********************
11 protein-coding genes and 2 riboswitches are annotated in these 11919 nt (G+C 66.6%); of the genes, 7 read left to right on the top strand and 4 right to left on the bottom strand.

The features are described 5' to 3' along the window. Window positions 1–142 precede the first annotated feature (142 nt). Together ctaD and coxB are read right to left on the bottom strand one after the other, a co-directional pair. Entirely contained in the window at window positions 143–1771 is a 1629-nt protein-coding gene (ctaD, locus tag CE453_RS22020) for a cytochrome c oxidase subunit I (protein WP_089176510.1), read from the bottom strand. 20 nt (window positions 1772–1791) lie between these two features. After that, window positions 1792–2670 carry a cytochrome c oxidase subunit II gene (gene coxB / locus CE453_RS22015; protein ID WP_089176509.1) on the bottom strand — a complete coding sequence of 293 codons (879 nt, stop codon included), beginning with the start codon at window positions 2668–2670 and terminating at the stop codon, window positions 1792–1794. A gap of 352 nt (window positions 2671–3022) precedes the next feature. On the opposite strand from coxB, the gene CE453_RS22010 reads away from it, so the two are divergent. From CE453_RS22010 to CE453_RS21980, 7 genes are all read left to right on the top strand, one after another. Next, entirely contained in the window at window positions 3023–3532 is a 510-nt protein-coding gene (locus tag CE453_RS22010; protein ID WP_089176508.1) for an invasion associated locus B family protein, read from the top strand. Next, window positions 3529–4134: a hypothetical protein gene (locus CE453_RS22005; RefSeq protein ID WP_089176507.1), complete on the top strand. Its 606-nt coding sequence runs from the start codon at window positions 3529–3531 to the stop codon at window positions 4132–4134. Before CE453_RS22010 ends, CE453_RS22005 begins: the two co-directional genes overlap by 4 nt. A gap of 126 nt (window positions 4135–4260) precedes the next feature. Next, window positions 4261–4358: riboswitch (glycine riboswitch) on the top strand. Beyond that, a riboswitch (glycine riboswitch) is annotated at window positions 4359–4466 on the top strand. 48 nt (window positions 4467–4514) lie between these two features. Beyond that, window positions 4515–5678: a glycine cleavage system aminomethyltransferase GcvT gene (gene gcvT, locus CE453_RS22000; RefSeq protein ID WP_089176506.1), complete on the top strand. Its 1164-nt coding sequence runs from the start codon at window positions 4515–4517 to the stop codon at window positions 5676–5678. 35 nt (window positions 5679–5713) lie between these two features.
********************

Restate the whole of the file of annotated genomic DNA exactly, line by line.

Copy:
11 protein-coding genes and 2 riboswitches are annotated in these 11919 nt (G+C 66.6%); of the genes, 7 read left to right on the top strand and 4 right to left on the bottom strand.

The features are described 5' to 3' along the window. Window positions 1–142 precede the first annotated feature (142 nt). Together ctaD and coxB are read right to left on the bottom strand one after the other, a co-directional pair. Entirely contained in the window at window positions 143–1771 is a 1629-nt protein-coding gene (ctaD, locus tag CE453_RS22020) for a cytochrome c oxidase subunit I (protein WP_089176510.1), read from the bottom strand. 20 nt (window positions 1772–1791) lie between these two features. After that, window positions 1792–2670 carry a cytochrome c oxidase subunit II gene (gene coxB / locus CE453_RS22015; protein ID WP_089176509.1) on the bottom strand — a complete coding sequence of 293 codons (879 nt, stop codon included), beginning with the start codon at window positions 2668–2670 and terminating at the stop codon, window positions 1792–1794. A gap of 352 nt (window positions 2671–3022) precedes the next feature. On the opposite strand from coxB, the gene CE453_RS22010 reads away from it, so the two are divergent. From CE453_RS22010 to CE453_RS21980, 7 genes are all read left to right on the top strand, one after another. Next, entirely contained in the window at window positions 3023–3532 is a 510-nt protein-coding gene (locus tag CE453_RS22010; protein ID WP_089176508.1) for an invasion associated locus B family protein, read from the top strand. Next, window positions 3529–4134: a hypothetical protein gene (locus CE453_RS22005; RefSeq protein ID WP_089176507.1), complete on the top strand. Its 606-nt coding sequence runs from the start codon at window positions 3529–3531 to the stop codon at window positions 4132–4134. Before CE453_RS22010 ends, CE453_RS22005 begins: the two co-directional genes overlap by 4 nt. A gap of 126 nt (window positions 4135–4260) precedes the next feature. Next, window positions 4261–4358: riboswitch (glycine riboswitch) on the top strand. Beyond that, a riboswitch (glycine riboswitch) is annotated at window positions 4359–4466 on the top strand. 48 nt (window positions 4467–4514) lie between these two features. Beyond that, window positions 4515–5678: a glycine cleavage system aminomethyltransferase GcvT gene (gene gcvT, locus CE453_RS22000; RefSeq protein ID WP_089176506.1), complete on the top strand. Its 1164-nt coding sequence runs from the start codon at window positions 4515–4517 to the stop codon at window positions 5676–5678. 35 nt (window positions 5679–5713) lie between these two features.